Roth IRAs in Retirement

So you have a substantial IRA (or several IRAs), and you’ve retired.  For the first time since you started your career, you’re in a low tax bracket.  You’re not age 70½ just yet, so you don’t need to concern yourself with Required Minimum Distributions (RMDs).

But then again, maybe you should concern yourself with those Required Minimum distributions…?

Think about it – you’re in a good place, tax-wise, and your IRA money is bound to continue to grow over time.  You are getting along just fine with your pension, Social Security, and other investment income.  This is the perfect time to strategically reduce your future tax bite.

Staging the Roth IRA Conversion

Let’s say for example that your taxable income puts you in one of the lowest tax brackets… say 15% or 25%. You have some “headroom” left in the bracket to spare, meaning that you could realize some additional income without bumping up to the next bracket.  The amount doesn’t seem like a lot, but since you’ve got a few years before you reach age 70½, little by little you could be reducing (or eliminating) the amount of RMDs that you’ll be forced to take later on.

Each year you can convert an amount from your IRA to a Roth IRA that will bring you just up to the top of your tax bracket (but not over).  By doing this, you’re controlling the flow of the money at a point when you can afford to, rather than having income forced on you when you don’t want it.

Then, when you reach age 70½, you have either reduced your IRA down to an easily-manageable amount for RMDs, or completely eliminated the IRA altogether, and the RMDs with it!  Now you don’t have to worry about taking RMDs from the funds that you’ve transferred (converted) to the Roth IRA – and if you want to take money out of the Roth IRA, you can do so tax free!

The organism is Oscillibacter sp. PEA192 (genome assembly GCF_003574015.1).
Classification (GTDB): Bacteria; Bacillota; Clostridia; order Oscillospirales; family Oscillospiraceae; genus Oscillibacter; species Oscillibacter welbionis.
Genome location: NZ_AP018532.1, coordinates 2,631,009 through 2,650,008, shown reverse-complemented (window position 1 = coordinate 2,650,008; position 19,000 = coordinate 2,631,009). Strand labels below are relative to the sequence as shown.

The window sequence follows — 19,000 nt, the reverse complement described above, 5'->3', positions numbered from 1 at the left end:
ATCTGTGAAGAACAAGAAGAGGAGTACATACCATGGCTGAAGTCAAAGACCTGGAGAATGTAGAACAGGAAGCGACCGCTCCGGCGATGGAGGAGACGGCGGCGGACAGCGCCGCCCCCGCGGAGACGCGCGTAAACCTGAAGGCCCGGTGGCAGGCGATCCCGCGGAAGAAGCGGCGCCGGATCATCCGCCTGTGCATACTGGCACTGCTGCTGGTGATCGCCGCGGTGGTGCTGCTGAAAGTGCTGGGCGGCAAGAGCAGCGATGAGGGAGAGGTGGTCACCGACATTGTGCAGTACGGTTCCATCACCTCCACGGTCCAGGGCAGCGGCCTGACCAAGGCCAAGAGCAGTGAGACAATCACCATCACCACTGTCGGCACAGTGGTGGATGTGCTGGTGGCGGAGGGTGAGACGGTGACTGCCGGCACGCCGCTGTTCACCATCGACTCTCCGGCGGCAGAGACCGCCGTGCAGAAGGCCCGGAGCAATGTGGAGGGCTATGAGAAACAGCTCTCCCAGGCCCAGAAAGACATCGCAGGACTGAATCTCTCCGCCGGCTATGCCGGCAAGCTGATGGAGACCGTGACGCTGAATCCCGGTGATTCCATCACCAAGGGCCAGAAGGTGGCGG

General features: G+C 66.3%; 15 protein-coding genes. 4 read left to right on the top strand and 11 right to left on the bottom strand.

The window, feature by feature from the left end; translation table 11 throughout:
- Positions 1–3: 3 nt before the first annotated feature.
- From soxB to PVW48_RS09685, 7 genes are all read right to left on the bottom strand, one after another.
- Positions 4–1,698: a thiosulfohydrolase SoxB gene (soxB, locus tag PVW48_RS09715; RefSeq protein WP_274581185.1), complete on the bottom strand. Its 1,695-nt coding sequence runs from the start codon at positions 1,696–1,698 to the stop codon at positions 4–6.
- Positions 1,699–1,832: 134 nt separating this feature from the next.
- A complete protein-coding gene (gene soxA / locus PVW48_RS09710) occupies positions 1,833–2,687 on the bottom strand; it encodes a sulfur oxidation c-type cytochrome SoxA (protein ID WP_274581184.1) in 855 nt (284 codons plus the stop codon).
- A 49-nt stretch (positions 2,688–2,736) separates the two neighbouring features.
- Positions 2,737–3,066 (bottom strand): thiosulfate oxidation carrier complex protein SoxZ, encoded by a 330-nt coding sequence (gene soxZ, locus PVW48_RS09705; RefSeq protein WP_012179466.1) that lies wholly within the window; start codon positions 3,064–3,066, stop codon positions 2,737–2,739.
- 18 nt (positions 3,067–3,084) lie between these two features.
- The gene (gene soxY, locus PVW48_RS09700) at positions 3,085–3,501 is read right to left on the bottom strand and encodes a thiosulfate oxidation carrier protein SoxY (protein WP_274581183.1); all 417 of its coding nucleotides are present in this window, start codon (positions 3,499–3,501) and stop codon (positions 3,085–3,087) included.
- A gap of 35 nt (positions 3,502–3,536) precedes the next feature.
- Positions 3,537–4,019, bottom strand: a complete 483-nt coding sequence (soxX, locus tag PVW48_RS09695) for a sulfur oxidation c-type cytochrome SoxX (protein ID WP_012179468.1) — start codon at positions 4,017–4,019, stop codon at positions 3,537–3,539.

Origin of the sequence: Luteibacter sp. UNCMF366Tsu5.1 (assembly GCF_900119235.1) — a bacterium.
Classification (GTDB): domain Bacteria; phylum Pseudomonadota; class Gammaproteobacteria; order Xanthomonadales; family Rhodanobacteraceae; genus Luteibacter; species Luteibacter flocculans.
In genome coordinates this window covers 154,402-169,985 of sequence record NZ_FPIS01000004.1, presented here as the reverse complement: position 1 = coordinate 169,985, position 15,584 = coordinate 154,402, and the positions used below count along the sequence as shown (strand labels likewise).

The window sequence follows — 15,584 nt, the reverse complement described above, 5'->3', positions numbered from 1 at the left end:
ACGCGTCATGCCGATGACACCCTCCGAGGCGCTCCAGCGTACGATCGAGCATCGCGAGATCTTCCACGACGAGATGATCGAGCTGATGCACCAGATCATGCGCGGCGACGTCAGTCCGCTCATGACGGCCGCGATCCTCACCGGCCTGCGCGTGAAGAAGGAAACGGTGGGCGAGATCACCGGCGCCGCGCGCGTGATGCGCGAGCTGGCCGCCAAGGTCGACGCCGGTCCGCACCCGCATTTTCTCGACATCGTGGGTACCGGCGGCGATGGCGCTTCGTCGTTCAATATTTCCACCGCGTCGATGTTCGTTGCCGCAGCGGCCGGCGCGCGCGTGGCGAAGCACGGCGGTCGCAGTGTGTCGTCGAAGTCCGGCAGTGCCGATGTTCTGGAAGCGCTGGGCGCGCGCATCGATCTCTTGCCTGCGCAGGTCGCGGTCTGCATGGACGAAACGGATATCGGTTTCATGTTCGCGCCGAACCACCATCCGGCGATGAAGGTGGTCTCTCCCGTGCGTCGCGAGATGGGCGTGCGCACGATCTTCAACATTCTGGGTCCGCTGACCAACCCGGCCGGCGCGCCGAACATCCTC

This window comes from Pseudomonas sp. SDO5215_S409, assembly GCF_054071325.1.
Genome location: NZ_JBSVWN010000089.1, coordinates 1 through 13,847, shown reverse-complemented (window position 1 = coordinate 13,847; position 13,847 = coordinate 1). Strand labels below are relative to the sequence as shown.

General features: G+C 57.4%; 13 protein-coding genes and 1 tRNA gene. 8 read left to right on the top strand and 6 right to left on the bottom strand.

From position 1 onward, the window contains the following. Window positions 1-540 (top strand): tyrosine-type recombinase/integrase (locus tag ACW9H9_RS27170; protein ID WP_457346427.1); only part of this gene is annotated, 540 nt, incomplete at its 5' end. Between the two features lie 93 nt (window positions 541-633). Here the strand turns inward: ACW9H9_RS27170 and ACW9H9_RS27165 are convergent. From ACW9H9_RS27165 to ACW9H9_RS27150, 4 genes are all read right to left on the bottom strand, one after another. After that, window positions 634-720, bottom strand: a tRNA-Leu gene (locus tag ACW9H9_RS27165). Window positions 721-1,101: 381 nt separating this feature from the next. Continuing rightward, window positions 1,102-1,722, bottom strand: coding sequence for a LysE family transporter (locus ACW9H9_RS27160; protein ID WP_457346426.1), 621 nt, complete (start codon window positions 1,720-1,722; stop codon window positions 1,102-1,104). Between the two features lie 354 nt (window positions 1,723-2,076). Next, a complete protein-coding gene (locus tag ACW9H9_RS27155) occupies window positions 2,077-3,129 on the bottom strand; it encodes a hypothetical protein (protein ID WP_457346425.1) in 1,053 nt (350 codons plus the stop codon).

The funds in the Roth IRA can continue growing over time, and you don’t have to worry about paying tax on the growth at all.  You paid tax at today’s rates and today’s value of the old IRA account before all of that future growth occurred.

If you don’t have a need for the funds in the Roth IRA, you will never be required to take the money out – and your heirs can stretch out the tax-deferral over many years.  This can amount to some very substantial tax savings!

The Downsides

There are a few downsides to such a strategy.  As you convert funds from your IRA to your Roth IRA, the increase in your income for taxable purposes has some additional impacts that you need to keep in mind.  Increasing taxable income can increase the amount of your Social Security benefit that is taxed, for one thing.

Another is that, as your income increases, so does your Adjusted Gross Income (AGI), which controls a lot of your deductions, such as medical expenses.  Your medical expense deduction is limited to any amount greater than 7.5% of your AGI.  If you increase your AGI by converting IRA funds to a Roth IRA, you’ll effectively reduce the amount of your medical deduction by 7.5% of the amount you convert.

In addition, you need to come up with a source to pay the tax – either from your IRA (thus reducing the potential Roth IRA and its potential for growth), or from other investment accounts, which will reduce the available funds from there.

About the author

Jim Blankenship, CFP®, EA

Jim Blankenship is the founder and principal of Blankenship Financial Planning, Ltd., a financial planning firm providing hourly, as-needed financial planning and advice. A financial services professional for over 25 years, Jim is a CFP professional and has earned the Enrolled Agent designation, a designation that qualifies him as enrolled to practice before the IRS. Jim is also a NAPFA-registered financial advisor, which designates him as a Fee-Only Financial Advisor.

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